The Itay Noy X-Ray watch collection as a concept continues to impress me – I last reviewed their ID watch here. The idea of this newer piece isn’t overly complex but it is satisfying and poetic. I am not sure of what inspired him, but Israeli Itay Noy (a man and a brand) decided to show you what was under the dial of these watches – in what ironically is an unorthodox manner.

If you know anything about the watch world, you know that skeletonized dials on timepieces are very popular. Such watches show an actual view into the movements. What Itay Noy wanted to do was offer a traditional dial that illustrated what the movement looked like in a monochromatic tone. It is an artful presentation on the skeletonization concept done in a unique way. At the same time. Itay Noy does actually offer skeletonized dial watches in their Netline collection. I offer some additional info and imagery on the Netline and X-Ray collection here.

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As an art watch the X-Ray is attractive and unique looking. Depending on your mood and how you look at it, the watch goes from being beautiful to ‘watch nerdy.’ It also makes me happy that Itay Noy chose not to use a traditional round case. Rather, it bulges where case screws are used to keep the sandwiched sections together. While a bit odd at first the case proves nice to look at and wear. The steel case is 41.6mm wide but feels larger thanks to the thin bezel. Detailing and finish on the case is good. One issue however is the crown. On the piece I tested it was rough to turn, and the crown design is a bit sharp making it uncomfortable to wind given the roughness I mentioned. If other pieces offer smoother winding then there is no issue.

The X-Ray watch collection has four dial color variations and two dial designs. This piece is done in black with silvered imagery, while the converse view is always available. There are also two silver and gold style dials as well. The design of the dial has to do with the movement. Inside the X-Ray watch is either a Swiss ETA Unitas 6497-1 or 6498-1 manually wound movement. The difference between these two is just the orientation of the movement itself, which will effect what the x-ray image looks like.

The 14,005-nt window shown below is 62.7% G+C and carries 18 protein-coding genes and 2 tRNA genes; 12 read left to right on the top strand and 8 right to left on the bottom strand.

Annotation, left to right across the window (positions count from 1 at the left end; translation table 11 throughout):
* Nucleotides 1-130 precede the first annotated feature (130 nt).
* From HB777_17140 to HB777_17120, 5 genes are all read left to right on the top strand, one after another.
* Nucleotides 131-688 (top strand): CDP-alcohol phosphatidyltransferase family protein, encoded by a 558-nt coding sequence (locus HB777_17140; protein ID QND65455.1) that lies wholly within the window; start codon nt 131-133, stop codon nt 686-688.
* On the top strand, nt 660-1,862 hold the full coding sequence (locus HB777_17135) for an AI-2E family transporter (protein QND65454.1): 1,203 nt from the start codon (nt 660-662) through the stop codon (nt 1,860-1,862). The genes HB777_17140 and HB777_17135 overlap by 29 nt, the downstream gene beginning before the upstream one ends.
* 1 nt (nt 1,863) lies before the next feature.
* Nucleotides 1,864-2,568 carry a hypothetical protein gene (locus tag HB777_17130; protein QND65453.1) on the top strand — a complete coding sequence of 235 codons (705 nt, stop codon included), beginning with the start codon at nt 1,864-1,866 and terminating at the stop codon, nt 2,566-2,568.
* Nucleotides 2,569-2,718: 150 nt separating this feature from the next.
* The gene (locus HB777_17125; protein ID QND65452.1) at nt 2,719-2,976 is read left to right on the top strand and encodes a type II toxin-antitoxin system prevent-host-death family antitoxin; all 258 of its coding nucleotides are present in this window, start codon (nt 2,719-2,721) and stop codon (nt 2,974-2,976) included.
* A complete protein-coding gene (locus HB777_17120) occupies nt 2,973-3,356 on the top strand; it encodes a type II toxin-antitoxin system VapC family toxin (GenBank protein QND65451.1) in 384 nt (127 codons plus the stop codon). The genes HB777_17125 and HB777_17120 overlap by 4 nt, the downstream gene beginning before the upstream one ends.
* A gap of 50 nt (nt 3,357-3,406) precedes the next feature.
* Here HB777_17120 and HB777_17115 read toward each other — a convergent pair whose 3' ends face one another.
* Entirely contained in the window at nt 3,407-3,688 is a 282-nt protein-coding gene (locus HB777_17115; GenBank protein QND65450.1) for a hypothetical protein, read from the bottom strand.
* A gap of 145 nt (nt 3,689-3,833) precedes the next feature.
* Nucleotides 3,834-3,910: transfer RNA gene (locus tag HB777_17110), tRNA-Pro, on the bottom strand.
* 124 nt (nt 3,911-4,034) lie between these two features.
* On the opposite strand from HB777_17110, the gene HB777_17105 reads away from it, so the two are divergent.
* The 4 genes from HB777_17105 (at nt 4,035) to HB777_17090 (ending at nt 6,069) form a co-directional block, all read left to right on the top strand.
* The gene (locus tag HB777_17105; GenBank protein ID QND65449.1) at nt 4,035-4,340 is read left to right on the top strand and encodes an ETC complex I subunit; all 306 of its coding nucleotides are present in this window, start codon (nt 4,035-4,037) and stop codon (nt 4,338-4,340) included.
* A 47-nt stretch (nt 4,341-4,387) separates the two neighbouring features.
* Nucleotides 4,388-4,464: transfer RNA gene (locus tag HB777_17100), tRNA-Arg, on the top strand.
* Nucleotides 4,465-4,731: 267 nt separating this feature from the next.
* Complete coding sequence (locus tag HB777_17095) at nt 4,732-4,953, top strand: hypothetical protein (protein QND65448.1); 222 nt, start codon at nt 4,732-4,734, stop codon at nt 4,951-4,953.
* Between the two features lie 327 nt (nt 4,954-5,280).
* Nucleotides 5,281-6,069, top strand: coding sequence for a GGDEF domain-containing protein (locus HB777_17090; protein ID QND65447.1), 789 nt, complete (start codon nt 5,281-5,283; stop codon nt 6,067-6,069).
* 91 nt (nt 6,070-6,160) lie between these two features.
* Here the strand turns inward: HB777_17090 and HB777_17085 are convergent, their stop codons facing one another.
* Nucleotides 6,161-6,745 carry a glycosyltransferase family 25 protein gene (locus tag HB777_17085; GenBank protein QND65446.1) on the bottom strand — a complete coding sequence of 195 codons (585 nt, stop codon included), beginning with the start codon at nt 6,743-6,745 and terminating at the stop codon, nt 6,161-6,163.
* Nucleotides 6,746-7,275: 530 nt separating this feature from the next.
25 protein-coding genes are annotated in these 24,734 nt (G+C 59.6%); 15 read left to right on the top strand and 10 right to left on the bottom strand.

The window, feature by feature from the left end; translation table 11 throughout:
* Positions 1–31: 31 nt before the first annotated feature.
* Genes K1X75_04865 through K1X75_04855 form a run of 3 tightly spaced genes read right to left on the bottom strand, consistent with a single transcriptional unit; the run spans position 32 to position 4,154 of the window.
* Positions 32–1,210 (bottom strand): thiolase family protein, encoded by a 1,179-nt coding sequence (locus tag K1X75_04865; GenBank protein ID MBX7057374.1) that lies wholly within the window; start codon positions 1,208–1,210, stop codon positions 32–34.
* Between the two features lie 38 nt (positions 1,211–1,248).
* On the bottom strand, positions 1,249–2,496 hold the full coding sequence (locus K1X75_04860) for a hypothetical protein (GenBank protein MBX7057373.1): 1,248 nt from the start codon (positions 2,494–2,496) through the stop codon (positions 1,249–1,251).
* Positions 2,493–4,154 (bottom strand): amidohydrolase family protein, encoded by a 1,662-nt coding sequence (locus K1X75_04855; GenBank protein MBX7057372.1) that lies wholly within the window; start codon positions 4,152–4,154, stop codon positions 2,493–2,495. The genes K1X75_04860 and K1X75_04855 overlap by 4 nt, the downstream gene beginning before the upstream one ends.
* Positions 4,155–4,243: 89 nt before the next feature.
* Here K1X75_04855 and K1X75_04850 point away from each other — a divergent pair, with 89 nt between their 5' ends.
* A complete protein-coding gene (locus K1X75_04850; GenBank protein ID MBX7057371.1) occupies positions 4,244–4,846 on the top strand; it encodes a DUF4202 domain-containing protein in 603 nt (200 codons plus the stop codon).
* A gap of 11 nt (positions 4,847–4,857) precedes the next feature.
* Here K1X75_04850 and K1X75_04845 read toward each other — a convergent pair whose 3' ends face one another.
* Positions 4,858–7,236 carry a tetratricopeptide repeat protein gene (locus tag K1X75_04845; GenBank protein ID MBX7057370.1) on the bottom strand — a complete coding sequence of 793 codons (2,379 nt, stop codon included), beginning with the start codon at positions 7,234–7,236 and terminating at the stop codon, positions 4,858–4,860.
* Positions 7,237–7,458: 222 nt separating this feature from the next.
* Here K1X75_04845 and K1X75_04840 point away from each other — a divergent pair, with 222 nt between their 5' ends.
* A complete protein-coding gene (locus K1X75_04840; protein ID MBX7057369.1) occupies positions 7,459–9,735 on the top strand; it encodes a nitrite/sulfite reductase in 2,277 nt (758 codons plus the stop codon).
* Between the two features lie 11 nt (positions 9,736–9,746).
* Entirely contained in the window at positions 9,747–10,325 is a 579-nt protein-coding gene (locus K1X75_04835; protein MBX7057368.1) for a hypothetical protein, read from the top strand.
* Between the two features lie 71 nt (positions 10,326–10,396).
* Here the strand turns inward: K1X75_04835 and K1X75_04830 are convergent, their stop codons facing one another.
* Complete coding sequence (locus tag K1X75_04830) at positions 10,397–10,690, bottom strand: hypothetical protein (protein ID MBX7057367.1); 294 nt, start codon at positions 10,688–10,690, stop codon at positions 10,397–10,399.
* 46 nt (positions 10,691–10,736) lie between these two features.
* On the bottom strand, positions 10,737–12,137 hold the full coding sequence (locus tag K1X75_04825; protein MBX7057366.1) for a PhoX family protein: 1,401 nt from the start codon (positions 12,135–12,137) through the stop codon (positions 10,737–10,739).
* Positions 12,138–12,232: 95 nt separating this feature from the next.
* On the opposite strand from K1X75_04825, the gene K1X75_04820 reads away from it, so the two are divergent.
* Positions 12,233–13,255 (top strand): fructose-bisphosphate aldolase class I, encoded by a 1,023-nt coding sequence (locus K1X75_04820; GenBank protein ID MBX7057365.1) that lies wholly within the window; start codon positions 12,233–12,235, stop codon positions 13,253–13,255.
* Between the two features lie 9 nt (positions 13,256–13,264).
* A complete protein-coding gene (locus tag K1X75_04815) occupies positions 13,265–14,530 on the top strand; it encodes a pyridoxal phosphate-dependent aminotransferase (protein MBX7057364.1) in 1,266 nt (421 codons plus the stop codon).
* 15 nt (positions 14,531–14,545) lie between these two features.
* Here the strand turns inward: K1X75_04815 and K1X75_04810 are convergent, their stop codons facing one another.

One section of the dial is actually skeletonized, revealing one of the palette synthetic ruby jewels. Also on the dial are attractive hands that are properly sized as well as a sometimes hard to see subsidiary seconds hand that is off-centered. An Itay Noy logo plate is placed at the top of the dial while a similar but smaller plate is at the bottom signifying the number in the limited edition.

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Attached to the watch is one of Itay Noy’s rather interesting and attractive hand-made leather straps. Here in black with a cream-colored stitching, it has has a stamped texture on the side of it while using a butterfly deployment clasp. The strap along with Itay Noy signed deployment clasp is nice, but the clasp itself needed to be worn in a bit to lock easily without a firm press.

Each of the four versions of the X-Ray watch are part of a limited edition of 99 pieces. With an interesting design and unique character, these are certainly of the mos interesting indy watches from 2011 that don’t cost a fortune. They are also a good way to get into the Itay Noy brand if nothing from them so far has moved you. Price is $3,640- $3,900 ($3,640 as shown). You can learn more or buy one from Bareti here.

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